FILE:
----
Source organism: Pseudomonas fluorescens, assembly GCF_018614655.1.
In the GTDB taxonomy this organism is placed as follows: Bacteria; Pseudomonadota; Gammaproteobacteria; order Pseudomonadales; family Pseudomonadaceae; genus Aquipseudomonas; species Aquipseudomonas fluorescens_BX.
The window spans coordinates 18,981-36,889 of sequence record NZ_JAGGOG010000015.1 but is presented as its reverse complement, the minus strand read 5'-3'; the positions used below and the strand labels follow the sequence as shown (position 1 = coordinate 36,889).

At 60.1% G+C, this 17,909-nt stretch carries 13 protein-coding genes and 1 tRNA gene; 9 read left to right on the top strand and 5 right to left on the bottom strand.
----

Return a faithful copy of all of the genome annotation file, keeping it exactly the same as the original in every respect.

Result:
Source organism: Pseudomonas fluorescens, assembly GCF_018614655.1.
In the GTDB taxonomy this organism is placed as follows: Bacteria; Pseudomonadota; Gammaproteobacteria; order Pseudomonadales; family Pseudomonadaceae; genus Aquipseudomonas; species Aquipseudomonas fluorescens_BX.
The window spans coordinates 18,981-36,889 of sequence record NZ_JAGGOG010000015.1 but is presented as its reverse complement, the minus strand read 5'-3'; the positions used below and the strand labels follow the sequence as shown (position 1 = coordinate 36,889).

At 60.1% G+C, this 17,909-nt stretch carries 13 protein-coding genes and 1 tRNA gene; 9 read left to right on the top strand and 5 right to left on the bottom strand.